Doug Chatten, Professional Ski Patroller and Mont Ambassador, has had plenty of experience when it comes to on-snow camping. Read on for his guide to a comfortable night on the slopes.
My preferred style of overnight ski touring is combining gear & clothing in a lightweight minimalistic sleeping system so I’m not wasting energy on the approach. I like to head for the steeps where I can ski & climb & give the Mont team some real product feedback.
When bivvying on the steeps I fashion a dog box; a pit across the slope which keeps me arrested particularly in icy conditions. A wind spine amongst some good rock anchors on a steep slope makes a good site. At one end I have a foot well with a bench in front so I can sit up, get organised & cook. It adds a new dimension to ski in ski out accommodation & provides for some spectacular sunsets. A Helium sleeping bag and Warmlite sleeping mat under the open sky provides adequate comfort & warmth.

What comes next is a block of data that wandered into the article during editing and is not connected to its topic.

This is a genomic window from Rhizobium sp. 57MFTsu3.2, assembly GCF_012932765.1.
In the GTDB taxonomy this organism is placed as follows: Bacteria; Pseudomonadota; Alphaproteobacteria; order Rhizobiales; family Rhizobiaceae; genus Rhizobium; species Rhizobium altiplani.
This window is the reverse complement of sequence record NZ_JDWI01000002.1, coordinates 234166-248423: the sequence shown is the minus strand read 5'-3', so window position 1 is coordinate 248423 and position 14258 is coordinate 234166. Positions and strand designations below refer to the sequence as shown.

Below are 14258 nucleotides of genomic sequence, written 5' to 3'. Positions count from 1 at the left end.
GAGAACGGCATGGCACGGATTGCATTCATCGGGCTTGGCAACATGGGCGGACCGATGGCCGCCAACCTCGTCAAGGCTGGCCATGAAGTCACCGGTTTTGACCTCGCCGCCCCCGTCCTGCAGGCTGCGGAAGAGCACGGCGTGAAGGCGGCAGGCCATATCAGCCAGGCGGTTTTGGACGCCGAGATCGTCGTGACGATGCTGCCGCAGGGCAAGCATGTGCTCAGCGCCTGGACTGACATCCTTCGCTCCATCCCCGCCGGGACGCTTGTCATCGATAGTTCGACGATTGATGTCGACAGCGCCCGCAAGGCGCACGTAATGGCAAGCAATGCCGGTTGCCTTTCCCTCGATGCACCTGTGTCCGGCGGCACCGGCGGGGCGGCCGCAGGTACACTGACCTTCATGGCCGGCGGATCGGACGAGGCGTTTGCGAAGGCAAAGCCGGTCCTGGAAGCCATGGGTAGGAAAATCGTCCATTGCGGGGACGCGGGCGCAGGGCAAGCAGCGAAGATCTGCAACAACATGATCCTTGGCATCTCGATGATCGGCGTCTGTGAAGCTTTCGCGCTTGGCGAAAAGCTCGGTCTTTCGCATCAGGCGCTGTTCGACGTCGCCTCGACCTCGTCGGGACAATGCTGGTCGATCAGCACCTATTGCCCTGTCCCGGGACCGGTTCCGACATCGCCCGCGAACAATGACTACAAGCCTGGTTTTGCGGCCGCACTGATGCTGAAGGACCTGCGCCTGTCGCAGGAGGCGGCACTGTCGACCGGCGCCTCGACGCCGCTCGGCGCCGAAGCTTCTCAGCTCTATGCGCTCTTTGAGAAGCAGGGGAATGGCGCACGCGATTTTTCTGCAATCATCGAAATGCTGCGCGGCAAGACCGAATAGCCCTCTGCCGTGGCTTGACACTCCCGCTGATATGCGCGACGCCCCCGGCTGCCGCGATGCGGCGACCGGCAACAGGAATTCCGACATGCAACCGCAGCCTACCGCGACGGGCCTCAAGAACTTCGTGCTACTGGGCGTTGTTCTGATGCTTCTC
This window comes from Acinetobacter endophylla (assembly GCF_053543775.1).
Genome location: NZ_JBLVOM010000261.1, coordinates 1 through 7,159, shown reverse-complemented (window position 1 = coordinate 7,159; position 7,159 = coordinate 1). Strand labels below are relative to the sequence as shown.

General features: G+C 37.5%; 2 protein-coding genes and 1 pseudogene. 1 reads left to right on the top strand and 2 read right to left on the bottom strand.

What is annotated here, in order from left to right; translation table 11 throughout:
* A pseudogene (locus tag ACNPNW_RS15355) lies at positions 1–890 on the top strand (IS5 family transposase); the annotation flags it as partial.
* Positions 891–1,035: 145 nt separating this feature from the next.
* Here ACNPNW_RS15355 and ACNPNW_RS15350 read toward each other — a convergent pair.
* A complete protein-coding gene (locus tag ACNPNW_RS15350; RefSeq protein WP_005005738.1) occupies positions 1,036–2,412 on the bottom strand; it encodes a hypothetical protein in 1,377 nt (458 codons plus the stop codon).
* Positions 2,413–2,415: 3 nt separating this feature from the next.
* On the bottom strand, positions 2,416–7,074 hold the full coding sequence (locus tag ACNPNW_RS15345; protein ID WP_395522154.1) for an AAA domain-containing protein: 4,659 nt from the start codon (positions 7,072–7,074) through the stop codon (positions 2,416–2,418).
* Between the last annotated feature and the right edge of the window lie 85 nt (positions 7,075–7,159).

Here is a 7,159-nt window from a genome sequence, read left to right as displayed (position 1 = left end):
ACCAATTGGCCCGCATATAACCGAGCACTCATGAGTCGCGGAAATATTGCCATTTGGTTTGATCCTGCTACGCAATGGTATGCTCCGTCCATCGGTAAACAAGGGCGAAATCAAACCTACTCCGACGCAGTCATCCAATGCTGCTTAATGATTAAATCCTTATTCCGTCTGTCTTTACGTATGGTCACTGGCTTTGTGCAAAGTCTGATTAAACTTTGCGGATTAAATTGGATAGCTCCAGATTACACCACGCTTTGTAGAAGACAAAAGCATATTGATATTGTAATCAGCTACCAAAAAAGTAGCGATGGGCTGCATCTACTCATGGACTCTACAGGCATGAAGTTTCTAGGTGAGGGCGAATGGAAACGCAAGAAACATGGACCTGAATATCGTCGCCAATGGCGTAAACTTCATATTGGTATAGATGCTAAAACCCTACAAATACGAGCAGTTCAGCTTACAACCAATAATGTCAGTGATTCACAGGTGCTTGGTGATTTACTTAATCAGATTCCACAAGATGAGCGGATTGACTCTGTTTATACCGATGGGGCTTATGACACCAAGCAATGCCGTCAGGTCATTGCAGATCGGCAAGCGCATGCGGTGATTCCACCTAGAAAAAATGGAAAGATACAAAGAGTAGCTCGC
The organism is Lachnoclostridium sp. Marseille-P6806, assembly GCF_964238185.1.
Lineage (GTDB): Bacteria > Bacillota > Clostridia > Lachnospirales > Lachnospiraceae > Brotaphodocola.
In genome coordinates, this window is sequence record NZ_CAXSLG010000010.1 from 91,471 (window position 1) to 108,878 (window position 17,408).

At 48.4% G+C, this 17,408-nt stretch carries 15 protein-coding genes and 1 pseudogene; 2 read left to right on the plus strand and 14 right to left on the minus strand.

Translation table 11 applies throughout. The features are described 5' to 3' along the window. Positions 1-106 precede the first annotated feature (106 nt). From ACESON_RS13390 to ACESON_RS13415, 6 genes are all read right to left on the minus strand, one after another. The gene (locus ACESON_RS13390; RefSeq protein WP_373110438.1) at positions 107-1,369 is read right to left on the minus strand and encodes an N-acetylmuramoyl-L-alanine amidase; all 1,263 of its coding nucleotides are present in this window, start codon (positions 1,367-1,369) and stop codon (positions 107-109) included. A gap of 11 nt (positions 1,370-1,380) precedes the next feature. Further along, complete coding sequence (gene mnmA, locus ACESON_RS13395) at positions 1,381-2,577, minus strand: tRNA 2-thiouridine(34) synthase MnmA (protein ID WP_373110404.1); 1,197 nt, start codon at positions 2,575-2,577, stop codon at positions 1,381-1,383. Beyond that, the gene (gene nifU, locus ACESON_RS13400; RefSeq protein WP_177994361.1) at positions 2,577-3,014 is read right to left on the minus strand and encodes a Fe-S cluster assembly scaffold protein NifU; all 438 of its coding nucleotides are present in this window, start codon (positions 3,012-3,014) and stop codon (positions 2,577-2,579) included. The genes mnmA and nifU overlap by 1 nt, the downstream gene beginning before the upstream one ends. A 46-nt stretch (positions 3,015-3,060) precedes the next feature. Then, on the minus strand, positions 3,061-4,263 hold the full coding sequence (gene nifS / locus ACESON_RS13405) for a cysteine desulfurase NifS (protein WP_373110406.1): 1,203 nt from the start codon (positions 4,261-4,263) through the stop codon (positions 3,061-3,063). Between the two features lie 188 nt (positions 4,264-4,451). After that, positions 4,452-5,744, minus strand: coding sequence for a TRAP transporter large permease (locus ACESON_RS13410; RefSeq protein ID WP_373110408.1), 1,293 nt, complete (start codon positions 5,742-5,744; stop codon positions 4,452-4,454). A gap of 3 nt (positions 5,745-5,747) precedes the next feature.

The following is a clothing list for a mid-winter trip, from this I have choices to regulate my sleeping system by how much I wear at night
Travelling light doesn’t provide the sanctuary of a base camp, is reliant on suitable weather conditions, a disciplined approach, quality gear and clothing, keeping busy, being fit, fuelled up, hydrated & maintaining a realistic schedule. If any of these factors are missing you need to reschedule or fatten up your kit! If one thing’s for sure I never compromise on the quality of my gear, that’s why I choose Mont.
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In 1862, after completing a three-year rope-making apprenticeship and working as a journeyman, Kaspar Tanner started work as a rope-maker in the Swiss town of Dintikon. This heralded the birth of Mammut.